Personal Choices to Reduce Greenhouse Gas Emissions

This article in Environmental Research Letters by Seth Wynes and Kimberly Nicholas calculates the ways various personal choices affect greenhouse gasses. The paper has received a lot of attention in the media (e.g., see here or here).   At the heart of the issue are the results from this figure in the original paper showing the relative effect of different actions on greenhouse gas emissions.


The findings led to headlines like this one in The Guardian, "Want to fight climate change? Have fewer children."  The findings are interesting on a number of fronts.  For example, I regularly see stories suggesting that the most impactful thing one can do to fight climate change is eat less meat.  That strategy shows up as a mere 7th on this chart, and way, way behind having children (not having a child has more than 60 times the emissions impact as moving to a more plant based diet).  

The implication that we should have fewer children raises a number of thorny issues that have long been debated.  Since at least Malthus, folks have been worried about a growing world population.  Stanford biologist Paul Ehrlich has raised alarm since the 1960s about the dire consequences of a "population bomb."  At the heart of this thinking is the premise that an extra person is a kind of threat: a threat to food security, a threat to the climate, a threat to the environment.  There's even a bit of a hint of this thinking in the common mantra of many agricultural organizations that we need to do what we can so that we can feed nine billion people by 2050.  The extra people that will arrive in the next 30 years or so are placing a burden on us today to increasing productivity.  

An alternative perspective, one often attributed to Julian Simon, is that an extra person is a blessing rather than a curse.  People aren't just consumers of resources but are are sources of ideas, creativity, and ultimately new resources.  An extra person isn't a threat but an opportunity.

Regardless of where one falls in this debate, it should be noted the above graph looks at just one side of the equation: the cost of an extra human in terms of extra greenhouse gasses.  What is ignored is the potential benefit of an extra human.  What is the opportunity cost of a foregone Einstein, Edison, or Jobs?  Going further, who are the folks most likely to heed the advice to forego children for the climate, and what would their would-be kids have been like?

It is also worthwhile mentioning that there is no guarantee that population will continue to grow, particularly if the world continues to develop and incomes rise.  Even the UN projections place some probability on a population decline in 30 years time.  One writer of Wired magazine, Kevin Kelly, when asked what we should be worried about (but presumable are not), fretted about about an underpopulation bomb.  Here's what he writes:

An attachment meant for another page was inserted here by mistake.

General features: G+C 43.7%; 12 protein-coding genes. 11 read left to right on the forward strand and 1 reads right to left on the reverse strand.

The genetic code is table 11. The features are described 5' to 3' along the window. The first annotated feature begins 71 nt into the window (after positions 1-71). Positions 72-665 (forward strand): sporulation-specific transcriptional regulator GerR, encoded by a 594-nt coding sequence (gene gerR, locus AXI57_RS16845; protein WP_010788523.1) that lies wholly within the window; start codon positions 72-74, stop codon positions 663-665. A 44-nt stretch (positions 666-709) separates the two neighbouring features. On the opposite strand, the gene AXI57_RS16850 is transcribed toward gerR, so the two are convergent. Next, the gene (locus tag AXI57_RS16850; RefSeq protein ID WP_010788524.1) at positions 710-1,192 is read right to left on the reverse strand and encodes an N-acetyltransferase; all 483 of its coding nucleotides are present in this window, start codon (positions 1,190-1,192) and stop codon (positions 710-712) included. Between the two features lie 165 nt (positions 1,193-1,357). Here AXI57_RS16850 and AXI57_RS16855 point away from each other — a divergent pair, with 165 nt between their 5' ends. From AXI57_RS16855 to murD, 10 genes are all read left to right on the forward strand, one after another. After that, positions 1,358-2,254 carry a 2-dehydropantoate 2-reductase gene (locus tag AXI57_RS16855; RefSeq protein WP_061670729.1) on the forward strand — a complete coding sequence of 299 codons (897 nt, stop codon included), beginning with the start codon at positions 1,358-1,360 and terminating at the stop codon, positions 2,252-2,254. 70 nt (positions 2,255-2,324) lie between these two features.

Here is the challenge: This is a world where every year there is a smaller audience than the year before, a smaller market for your goods or services, fewer workers to choose from, and a ballooning elder population that must be cared for. We’ve never seen this in modern times; our progress has always paralleled rising populations, bigger audiences, larger markets and bigger pools of workers. It’s hard to see how a declining yet aging population functions as an engine for increasing the standard of living every year. To do so would require a completely different economic system, one that we are not prepared for at all right now. The challenges of a peak human population are real, but we know what we have to do; the challenges of a dwindling human population tending toward zero in a developed world are scarier because we’ve never been there before. It’s something to worry about.

 A couple final thoughts.  The above graphs shows several possible mitigation options, but I haven't heard much discussion of tradeoffs.  Surely the end goal in life isn't to focus all our individual energies on activities to reduce carbon emissions.  So, given my preferences for driving, eating meat, or being a parent, the figures above suggest useful ways of thinking about this problem.  Maybe I don't want to have a more plant-based diet, but at least in terms of greenhouse gas impacts, I can "offset" that and more by foregoing my trip to Paris this year.  

More broadly, we don't normally worry about impacts of our various consumption choices on availability of other resources like steel or fertilizer or labor.  Why?  Because the market price for the goods should reflect the relative scarcity of these items.  One upside to a carbon tax is that we could forego all the moralizing and all these sorts of "consumption advice" types of papers and simply allow consumers to make choices they want given the relative prices of different goods.  But what about children?  The above graph would seem to justify a large carbon tax on having kids.  I'd guess that is a highly unpopular idea, which suggests to me that most of us are more likely to be in the Simon camp than the Ehrlich one when thinking about our own offspring.